Labor in its many forms was a fundamental part of everyday life in Scotland and the British Atlantic world. Skilled professionals and unskilled laborers performed a variety of jobs, from law clerks in the Court of Session, to Highland kelp farmers, to Lowland nursemaids. Indentured servants bound themselves out to individual masters or companies in exchange for an education in a particular trade or the chance to make their lives a little better. They worked at home, aboard ship, or abroad in places like Virginia or Maryland. Enslaved men and women, of course, faced even greater constraints over their labor, and especially their freedom.
The cases below offer a compelling social portrait of labor and the power relationships that shaped work in the eighteenth and nineteenth centuries. They explore the act of work itself and the Court of Session's role in settling legal issues between laborers, their employers, and the wider community in this period.
|Shaw v. Fleming||1 Aug 1776||Elections, Burgh||This case concerns a disputed election in the burgh of Rutherglen. Different trades (including deacons, masons, and weavers) would meet with members of their industry and submit lists of candidates for the elections, a common election practice of the period. Pursuers George Shaw et al. lodged a complaint against the town council of the burgh of Rutherglen. Apparently the town council adopted a practice of restricting voting to resident masons and wrights, and disallowed non-resident masons and wrights from voting. Shaw et al. alleged that this attempt to disenfranchise the non-resident masons and wrights was unlawful.|
|Houston Stewart Nicolson, Esq v. Mrs Stewart Nicolson||6 Dec 1770||Adultery, Divorce||Houston Sterwart-Nicolson was married to Mrs. Sterwart-Nicolson in 1764. Mr Nicolson having brought an action of divorce against his wife for adultery, supposedly with William Grahame a employee and servant of Sir William Maxwell of Springkell, brother-in-law of the pusuer. Mrs Nicolson made a declaration of her innocence, and she insisted that the pursuer misled the situation and created artful stories about his adultery. She, as the defender, objected to the charges and questioned the competence of the witness that her husband, Mr. Nicolson, presented because all of them were servants of Sir William Maxwell, pursuer's brother-in-law.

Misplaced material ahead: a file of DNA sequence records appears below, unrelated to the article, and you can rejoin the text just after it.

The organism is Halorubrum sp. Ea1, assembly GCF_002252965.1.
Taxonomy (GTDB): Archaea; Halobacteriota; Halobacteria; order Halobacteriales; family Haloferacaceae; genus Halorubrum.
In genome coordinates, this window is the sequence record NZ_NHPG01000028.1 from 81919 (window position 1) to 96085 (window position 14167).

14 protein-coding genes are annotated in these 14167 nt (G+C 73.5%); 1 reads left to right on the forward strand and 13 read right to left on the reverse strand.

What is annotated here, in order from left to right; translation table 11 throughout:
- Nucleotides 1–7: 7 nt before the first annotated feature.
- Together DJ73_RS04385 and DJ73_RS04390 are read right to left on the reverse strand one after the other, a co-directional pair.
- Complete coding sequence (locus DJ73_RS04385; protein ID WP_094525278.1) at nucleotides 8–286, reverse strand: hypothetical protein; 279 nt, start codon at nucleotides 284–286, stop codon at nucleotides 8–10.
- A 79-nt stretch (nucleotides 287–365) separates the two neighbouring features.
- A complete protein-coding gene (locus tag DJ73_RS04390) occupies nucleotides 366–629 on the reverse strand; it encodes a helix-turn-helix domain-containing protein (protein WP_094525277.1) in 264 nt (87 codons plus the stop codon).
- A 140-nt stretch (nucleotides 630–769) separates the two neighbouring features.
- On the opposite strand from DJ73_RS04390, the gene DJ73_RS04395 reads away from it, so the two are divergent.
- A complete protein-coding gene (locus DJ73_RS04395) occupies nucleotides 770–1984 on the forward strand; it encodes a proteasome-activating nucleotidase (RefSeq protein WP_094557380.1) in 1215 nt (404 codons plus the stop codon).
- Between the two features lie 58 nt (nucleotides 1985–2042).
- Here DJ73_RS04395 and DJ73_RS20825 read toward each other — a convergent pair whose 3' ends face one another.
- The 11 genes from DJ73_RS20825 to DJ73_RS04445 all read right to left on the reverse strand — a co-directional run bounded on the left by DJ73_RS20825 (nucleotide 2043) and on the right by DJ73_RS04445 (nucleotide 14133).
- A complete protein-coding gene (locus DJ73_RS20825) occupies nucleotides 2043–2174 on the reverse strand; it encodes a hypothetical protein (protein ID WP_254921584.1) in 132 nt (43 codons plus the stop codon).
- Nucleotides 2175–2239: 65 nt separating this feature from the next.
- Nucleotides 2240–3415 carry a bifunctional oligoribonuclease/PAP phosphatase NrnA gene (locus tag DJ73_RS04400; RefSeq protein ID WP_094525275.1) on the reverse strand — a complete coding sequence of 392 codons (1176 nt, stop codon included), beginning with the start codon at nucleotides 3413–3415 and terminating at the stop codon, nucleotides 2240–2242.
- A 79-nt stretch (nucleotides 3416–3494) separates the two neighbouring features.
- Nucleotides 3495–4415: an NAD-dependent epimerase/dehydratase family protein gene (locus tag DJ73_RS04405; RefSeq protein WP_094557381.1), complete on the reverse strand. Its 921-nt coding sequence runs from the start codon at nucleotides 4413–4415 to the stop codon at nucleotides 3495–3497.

|John Gardner v. Smith and Wardrobe||1775||Tutor and Pupil||John Smith entered into an indenture to be an apprentice to John Gardner, a wright. Smith’s grandfather John Wardrop also was a party to the agreement, having agreed to provide board and washing for his grandson. The agreement had a term of three years and would be enforced by a £5 Sterling penalty if either side failed to perform its obligations. Smith entered into Gardner’s service, but he left the apprenticeship after about a year. Gardiner charged Smith and Wardrop for payment of the £5 Sterling penalty. However, Smith and Wardrop argued that the indenture agreement was void because it lacked a stamp signifying payment of a statutory duty. They also alleged that Gardner had taken up smuggling and was deficient in providing instruction.|
|Maxwell v. Buchanan||8 Mar 1776||Archibald Buchanan, defender, agreed to be an apprentice to Stephen Maxwell, pursuer. An indenture between the two men specified the penalties that Buchanan would pay if he missed work; it also required Maxwell to pay Buchanan a stipend for board. Several years into the indenture, Maxwell accused Buchanan of theft and had him jailed. Buchanan was released on bail and never brought to trial. He then sought either to return to work or to be free of the indenture. Maxwell refused to receive him and raised an action for the contractual penalties, as well as for damages relating to Buchanan’s failure to complete the indenture.|
|Walpoles v. John Walker||10 Mar 1778||Reduction of a Trust Deed, Fraud, Commission of Bankruptcy In England||This case concerns a trust disposition granted by William Alexander to John Walker in September 1775, shortly before an English commission of bankruptcy was awarded against the former. The largest English creditors of William Alexander held mortgages on two Grenada estates jointly owned by him and his brother. They brought an action to have the above-mentioned trust-deed reduced. In January of 1778 Lord Monboddo assoilzied (absolved) the defender. The pursuers petitioned the Court to alter this decision. They argued that the trust was voided by a petition for a sequestration brought before Lord Gardenstone by William Alexander in April 1777. In addition, the pursuers argued that the trust-deed failed under the statutes 1621 (relating to conjunct and confident persons) and 1696 (regarding diligence), "or, at least, that they ought, without hesitation, to be reduced, on the head of fraud, at common law." Regarding this charge of fraud, the pursuers claimed that they had an indisputable claim to the proceeds of the Grenada plantations, but that the Alexander brothers, aided by the defender, went through elaborate lengths to conceal these profits from their creditors. They further accused William Alexander of sending his trunk of papers to Edinburgh, so as to prevent the pursuers from discovering this fraud. The Court altered Lord Monboddo's interlocutor, sustaining the reasons of reduction. William Alexander then petitioned the Court to alter this interlocutor, which it refused. Similarly, the defender petitioned the Court to either allow the trust to subsist in the person of another trustee, or to declare as bona fide his prior actions as trustee.